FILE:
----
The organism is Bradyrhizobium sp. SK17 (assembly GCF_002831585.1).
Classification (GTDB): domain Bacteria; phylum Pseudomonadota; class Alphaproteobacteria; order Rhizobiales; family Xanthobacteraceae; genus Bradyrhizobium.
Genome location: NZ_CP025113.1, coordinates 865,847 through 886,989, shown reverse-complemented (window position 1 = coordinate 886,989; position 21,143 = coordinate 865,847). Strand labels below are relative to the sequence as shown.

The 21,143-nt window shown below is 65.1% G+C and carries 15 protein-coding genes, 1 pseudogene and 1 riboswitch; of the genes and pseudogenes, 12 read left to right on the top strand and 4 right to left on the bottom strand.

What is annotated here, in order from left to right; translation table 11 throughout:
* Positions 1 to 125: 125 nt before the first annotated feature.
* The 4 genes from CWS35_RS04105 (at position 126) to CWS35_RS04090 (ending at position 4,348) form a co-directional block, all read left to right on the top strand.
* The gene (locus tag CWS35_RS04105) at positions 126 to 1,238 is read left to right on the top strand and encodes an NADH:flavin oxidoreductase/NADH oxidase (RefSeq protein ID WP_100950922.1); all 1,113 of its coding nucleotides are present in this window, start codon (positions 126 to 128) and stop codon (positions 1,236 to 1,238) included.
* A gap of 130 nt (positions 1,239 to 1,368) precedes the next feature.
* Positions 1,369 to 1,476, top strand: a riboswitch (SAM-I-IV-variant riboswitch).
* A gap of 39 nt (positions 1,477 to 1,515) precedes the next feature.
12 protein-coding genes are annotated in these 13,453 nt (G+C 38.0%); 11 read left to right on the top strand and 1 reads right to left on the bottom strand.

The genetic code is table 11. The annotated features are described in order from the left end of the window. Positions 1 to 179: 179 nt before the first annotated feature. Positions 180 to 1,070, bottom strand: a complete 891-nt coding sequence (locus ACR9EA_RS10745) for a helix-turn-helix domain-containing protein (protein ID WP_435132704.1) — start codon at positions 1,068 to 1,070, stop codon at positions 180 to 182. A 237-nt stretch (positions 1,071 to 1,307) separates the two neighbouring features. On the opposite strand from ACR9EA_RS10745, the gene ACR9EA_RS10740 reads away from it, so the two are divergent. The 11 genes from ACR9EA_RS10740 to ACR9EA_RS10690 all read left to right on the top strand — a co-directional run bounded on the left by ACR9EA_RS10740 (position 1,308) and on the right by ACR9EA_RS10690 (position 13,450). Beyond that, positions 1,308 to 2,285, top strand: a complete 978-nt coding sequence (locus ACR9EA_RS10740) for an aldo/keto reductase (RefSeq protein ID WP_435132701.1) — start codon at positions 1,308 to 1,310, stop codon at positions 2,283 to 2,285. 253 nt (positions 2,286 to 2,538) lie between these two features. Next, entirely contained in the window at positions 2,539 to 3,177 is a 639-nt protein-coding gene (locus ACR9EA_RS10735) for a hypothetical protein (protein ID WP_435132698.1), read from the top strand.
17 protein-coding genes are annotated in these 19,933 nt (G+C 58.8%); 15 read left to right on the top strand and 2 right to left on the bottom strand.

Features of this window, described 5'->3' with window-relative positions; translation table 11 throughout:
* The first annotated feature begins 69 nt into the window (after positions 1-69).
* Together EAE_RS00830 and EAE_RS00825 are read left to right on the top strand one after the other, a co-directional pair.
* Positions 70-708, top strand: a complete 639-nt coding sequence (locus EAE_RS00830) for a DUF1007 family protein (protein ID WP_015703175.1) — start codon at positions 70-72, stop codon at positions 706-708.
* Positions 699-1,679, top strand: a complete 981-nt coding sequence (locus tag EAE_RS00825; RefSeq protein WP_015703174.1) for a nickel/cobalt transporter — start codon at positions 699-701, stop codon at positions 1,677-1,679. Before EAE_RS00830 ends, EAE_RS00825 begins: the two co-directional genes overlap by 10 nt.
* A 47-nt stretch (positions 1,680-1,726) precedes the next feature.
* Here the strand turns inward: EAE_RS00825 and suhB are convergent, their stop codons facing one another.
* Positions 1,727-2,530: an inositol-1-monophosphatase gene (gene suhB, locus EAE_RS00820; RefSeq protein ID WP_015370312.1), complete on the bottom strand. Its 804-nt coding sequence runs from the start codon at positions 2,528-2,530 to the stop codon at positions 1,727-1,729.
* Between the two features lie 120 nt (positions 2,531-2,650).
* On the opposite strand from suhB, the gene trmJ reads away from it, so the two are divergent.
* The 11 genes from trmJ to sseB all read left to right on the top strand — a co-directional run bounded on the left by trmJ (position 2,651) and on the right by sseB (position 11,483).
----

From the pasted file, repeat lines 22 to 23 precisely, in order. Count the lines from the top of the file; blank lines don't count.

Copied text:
* Positions 1,727-2,530: an inositol-1-monophosphatase gene (gene suhB, locus EAE_RS00820; RefSeq protein ID WP_015370312.1), complete on the bottom strand. Its 804-nt coding sequence runs from the start codon at positions 2,528-2,530 to the stop codon at positions 1,727-1,729.
* Between the two features lie 120 nt (positions 2,531-2,650).